"How were you able to afford a car on a college professor's salary?" Simchovitch wondered. "Or do they pay college professors better in America than they do in Europe?"
Mindful of his wife's position on the faculty of the University of Aberystwyth, Asimov said, "No, pretty much the same. But don't forget, I also had my writing income."
"Can you really make a living writing science fiction?" Rosenfarb wondered.
"Not in the old days, no," Asimov explained. "But after Hemingway's novel came out, all the big name publishers became interested. I had a fifty-thousand-word novel called "The Mule" serialized in Astounding Science Fiction around then, and someone from Scribners saw it and offered to publish it as a book if I'd expand it to seventy thousand, and from there things just took off."
"I don't remember hearing about any novel of yours called The Mule," said Rosenfarb.
"Oh, they made me change the title. Not science-fictiony enough. It came out as Mutant Enemy."
"Oh, one of those Foundation books," she said, nodding. Asimov had been told that if Mind and Iron did well, Wydawnictwo Rój would be publishing Polish translations of the Foundation series.
In the end, Asimov's insistence won out, and he took the wheel of Simchovitch's Porschewagen, resuming their journey on the A5. The afternoon passed much as the morning had, though there were longer sections of the autostrada that hadn't been completed. Then about 250 kilometers out of Brest-Litovsk, Asimov noticed an odd change in the landscape. The buildings they passed became shabbier, the countryside was unkempt, and the back roads they traveled between completed sections of the autostrada became, if possible, even worse. After one particularly bad stretch left them and the car in a state of disarray, Asimov said, "What happened? All of a sudden, it's like we're in the low-rent district."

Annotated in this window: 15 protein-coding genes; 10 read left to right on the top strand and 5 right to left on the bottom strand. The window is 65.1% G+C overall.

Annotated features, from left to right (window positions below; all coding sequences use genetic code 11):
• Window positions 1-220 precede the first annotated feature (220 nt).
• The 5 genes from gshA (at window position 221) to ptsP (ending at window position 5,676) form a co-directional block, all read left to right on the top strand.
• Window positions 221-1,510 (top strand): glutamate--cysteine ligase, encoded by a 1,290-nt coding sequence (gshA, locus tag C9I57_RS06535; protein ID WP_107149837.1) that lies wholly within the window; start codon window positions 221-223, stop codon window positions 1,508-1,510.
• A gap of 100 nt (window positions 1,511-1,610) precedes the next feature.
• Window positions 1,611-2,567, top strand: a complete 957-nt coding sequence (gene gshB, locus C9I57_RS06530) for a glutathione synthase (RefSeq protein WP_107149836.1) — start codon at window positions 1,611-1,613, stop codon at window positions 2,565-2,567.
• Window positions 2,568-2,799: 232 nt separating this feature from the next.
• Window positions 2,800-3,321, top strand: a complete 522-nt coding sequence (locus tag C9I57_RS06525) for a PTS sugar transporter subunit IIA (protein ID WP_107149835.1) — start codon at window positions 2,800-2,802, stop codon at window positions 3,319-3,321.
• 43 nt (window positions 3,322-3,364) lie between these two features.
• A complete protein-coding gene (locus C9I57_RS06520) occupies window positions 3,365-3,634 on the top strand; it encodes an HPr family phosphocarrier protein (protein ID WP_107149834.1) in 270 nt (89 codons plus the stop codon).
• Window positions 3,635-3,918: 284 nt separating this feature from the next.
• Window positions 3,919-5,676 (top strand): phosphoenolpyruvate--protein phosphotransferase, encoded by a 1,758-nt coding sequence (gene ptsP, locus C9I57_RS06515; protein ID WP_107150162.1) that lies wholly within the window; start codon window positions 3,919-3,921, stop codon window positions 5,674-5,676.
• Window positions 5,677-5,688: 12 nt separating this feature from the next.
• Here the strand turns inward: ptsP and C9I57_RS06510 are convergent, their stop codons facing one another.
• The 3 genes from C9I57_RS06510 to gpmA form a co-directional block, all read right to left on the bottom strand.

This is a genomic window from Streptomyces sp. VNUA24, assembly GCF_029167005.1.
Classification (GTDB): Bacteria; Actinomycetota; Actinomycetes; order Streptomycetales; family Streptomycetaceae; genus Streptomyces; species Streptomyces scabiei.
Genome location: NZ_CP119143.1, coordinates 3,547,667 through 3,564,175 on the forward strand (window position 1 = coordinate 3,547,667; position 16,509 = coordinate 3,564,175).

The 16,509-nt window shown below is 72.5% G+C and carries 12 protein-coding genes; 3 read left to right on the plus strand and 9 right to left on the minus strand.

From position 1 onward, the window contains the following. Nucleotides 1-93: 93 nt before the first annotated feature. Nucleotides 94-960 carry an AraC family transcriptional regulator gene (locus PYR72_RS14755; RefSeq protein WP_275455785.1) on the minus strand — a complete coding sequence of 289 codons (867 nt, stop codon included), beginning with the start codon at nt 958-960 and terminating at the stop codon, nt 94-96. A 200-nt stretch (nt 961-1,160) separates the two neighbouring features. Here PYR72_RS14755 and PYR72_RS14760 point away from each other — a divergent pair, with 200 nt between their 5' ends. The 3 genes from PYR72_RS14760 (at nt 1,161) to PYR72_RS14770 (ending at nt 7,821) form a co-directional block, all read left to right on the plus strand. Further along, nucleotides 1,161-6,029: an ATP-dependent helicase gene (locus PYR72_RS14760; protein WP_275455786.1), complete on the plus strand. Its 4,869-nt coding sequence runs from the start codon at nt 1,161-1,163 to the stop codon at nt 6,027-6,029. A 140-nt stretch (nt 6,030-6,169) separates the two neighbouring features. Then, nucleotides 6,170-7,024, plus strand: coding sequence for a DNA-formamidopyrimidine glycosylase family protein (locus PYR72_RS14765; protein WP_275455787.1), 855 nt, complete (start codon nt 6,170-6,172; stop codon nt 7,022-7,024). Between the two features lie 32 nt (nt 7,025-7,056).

He saw his two companions give each other significant looks. "You noticed, huh?" said Simchovitch. "What happened was, about twenty kilometers back, we crossed into the eastern lands." That, Asimov knew, was the common expression for the areas the Commonwealth had annexed from the USSR after the war: the former Byelorussian and Ukrainian Soviet Socialist Republics. "The country we just left has been part of Poland since the First War, thirty years ago. This country here has only been part since the Second, and the commissars weren't any better at building roads than the tsars were. The government has been busy de-collectivizing the collective farms, and it hasn't been easy work."
The going was slower in the former Byelorussian SSR, and the sun was setting behind them by the time they entered Minsk. They booked a pair of rooms at a modest hotel near the autostrada, then went out to find something to eat. The day's travels had left them all exhausted, and even Rosenfarb didn't object when they stopped in at a Donov's for dinner.
Asimov's mind drifted as he lay in the hotel bed, listening to Simchovitch snoring. Tomorrow, he knew, they would reach Petrovichi. He still had no idea what they would do there.
At last, Isaac Asimov fell asleep.